The birds are a valuable tool when chasing these fish. The birds can either by high flying, bee lining, screaming, wet roosting, or dry roosting. The angler needs to understand the implications of each of these behaviors. High flying birds typically circle repeatedly above a rather large patch of water. This is a sign that baitfish are concentrated beneath the surface of the water and out of their reach. They can easily cover a large area from well above the surface and they are waiting for predators to drive the bait to the top. It is very import for the angler to not have tunnel vision when working an area. Many times the fisherman’s concentration is on a small patch of water that the fish recently occupied, when just over their shoulder a full scale blitz is going on. Watch for birds flying relatively low over the water in a straight line. Several birds all heading in the same direction are probably making a bee line towards some obvious surface activity. When there are lots of birds over relatively wide area, the best thing to do is to listen for their screams. When bait appears on the top, they cannot contain their excitement and immediately give away the location. Large numbers of birds sitting on the water in an area is a sign that some significant feeding activity recently took place. The bait has probably gone deep and may be directly beneath them. The bass and blues may be nearby and simply taking a breather. A big flock on the water bears watching for a least a few minutes. A large number of birds roosting on rocks or docks suggest that there is probably a very large bait source in the area, but nothing has happened for quite some time. This may be worth revisiting later in the tide.
Light spinning or bait casting tackle will provide the most sport and enjoyment. Even though there are plenty of chances to catch some very big stripers and there are always big blues, a good 6’6’’ to 7’ medium weight, fast action is enough to handle nearly anything. Braided and gel spun lines are perfect for this type of fishing. The thin diameter and slippery surfaces allow for long casts even with some of the smallest lures. The lack of stretch transmits every twitch of the rod directly to the lure and the angler can create some very enticing retrieves. Most pros prefer 20lb test as it has enough strength to handle some of the biggest fish and larger plugs, yet a thin enough diameter so that there is adequate line capacity in most suitable reels. A top quality reel with a good drag is a must. A big bluefish or bass will definitely put the tackle to the test. The rod must strong enough to handle throwing up to a 7inch (2oz) plug.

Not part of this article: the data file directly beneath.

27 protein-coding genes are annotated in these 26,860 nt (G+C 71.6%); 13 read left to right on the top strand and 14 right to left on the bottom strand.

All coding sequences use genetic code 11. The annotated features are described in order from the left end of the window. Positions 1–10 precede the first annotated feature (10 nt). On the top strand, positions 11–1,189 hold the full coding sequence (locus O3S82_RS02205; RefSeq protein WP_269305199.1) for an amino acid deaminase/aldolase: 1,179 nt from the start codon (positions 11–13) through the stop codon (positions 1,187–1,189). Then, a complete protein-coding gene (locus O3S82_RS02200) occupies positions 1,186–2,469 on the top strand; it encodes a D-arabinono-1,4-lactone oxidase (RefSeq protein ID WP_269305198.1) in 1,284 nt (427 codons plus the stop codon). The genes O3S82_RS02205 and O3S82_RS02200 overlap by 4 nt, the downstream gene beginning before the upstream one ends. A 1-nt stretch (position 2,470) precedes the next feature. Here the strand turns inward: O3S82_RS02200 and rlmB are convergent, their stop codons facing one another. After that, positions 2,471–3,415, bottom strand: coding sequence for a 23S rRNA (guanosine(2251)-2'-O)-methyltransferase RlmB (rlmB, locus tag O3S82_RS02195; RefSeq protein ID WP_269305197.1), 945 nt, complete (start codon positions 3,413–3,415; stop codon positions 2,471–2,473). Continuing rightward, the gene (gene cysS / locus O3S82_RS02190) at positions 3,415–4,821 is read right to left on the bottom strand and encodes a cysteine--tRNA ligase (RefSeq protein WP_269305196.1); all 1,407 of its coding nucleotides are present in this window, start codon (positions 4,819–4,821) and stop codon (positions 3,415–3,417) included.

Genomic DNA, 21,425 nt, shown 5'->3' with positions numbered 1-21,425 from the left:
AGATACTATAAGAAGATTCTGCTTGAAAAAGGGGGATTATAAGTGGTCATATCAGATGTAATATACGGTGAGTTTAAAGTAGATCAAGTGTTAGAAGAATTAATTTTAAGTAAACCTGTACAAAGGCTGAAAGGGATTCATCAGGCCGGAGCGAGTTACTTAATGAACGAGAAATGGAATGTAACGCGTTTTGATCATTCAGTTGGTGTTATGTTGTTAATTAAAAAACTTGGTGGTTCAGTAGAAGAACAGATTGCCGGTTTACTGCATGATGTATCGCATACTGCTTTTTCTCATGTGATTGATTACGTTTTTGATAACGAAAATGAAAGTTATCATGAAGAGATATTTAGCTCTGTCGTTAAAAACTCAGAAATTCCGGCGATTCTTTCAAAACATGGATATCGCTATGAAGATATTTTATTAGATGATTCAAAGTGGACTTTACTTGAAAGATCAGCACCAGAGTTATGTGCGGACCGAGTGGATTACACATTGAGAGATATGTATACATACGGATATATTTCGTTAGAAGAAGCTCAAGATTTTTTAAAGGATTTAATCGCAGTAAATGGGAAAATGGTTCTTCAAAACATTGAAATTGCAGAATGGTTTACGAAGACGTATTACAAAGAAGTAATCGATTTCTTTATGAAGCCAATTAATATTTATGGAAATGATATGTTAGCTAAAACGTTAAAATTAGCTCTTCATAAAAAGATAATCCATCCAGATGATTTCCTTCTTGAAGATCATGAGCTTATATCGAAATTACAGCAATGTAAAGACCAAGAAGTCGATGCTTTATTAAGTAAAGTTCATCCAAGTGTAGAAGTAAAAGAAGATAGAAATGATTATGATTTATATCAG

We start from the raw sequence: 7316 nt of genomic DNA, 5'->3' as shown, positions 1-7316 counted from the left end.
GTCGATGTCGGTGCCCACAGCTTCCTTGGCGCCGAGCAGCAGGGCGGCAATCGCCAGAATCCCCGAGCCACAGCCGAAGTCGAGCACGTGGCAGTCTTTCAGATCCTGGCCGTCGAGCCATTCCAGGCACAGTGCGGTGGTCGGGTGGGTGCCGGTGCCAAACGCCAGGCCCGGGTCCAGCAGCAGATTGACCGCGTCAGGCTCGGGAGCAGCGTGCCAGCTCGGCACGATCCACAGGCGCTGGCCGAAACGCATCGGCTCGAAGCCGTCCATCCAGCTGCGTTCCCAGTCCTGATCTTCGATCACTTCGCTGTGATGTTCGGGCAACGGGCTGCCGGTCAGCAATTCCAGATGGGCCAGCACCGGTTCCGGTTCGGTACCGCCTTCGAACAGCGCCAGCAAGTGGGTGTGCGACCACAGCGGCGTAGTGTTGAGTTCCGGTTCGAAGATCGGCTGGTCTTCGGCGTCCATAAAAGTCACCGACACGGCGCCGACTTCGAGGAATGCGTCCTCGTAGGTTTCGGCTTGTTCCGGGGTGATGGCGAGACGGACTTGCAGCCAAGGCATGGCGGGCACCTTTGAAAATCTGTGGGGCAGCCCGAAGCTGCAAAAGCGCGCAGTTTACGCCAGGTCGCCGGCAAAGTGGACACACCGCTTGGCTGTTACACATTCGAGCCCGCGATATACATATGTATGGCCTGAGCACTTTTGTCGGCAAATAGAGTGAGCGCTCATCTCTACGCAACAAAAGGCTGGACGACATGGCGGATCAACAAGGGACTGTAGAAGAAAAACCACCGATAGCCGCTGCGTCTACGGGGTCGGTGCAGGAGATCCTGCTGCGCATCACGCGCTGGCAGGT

Matching the size of the small baits being pursued is very difficult and unnecessary. These fish are attacking out of impulse and are drawn by the noise and commotion. A noisy 5-7inch surface plug is most effective. Smaller plugs limit casting distance and make much less commotion. The fish are not intimidated by the larger plug size. Even the smallest bass and blues do not hesitate to attack a plug which is only half their size. All plugs should be tied to a 2-3ft length of 30-50lb Fluorocarbon leader attached to the main line via a small Mustad Rolling Swivel. The leader will aid the angler when handling the fish at boat side. Never handle the braided line, the thin diameter and unyielding edge can easily cut you.
Popping plugs such as surface cruisers and pencils are usually the most productive. However, these lures take a certain degree of skill and practice to achieve a good presentation. Sometimes it is better to work a flat and angling face popper with a perfect presentation, rather than a surface cruiser in a mediocre presentation. The advantage of the cruiser and pencils is that they have a lot of action with very little forward momentum. This means that the plug stays in front of fish for a longer period of time and really gives the fish a chance to home in on it.
It is hard to maintain a steady retrieve when a fish is swirling behind the plug or striking and missing. The angler must resist the temptation to strike back at the fish until it is certain that it has the plug. Many times a fish will strike at a plug repeatedly and not get hooked. Simply maintain the same retrieve that got the fish’s interest in the first place, or stop the retrieve just for a moment to make the lure appear like a stunned or wounded baitfish. Start the retrieve again with just a slight twitch and the fish will usually strike again. If there are no takers during the course of a long retrieve, vary the speed to see if the fish are interested in a slightly different presentation. Slow retrieves are usually more effective as the fish have a much better chance to find the plug. Once the fish does have the plug, a short hook set is usually enough to ensure that it will make it to the side of the boat.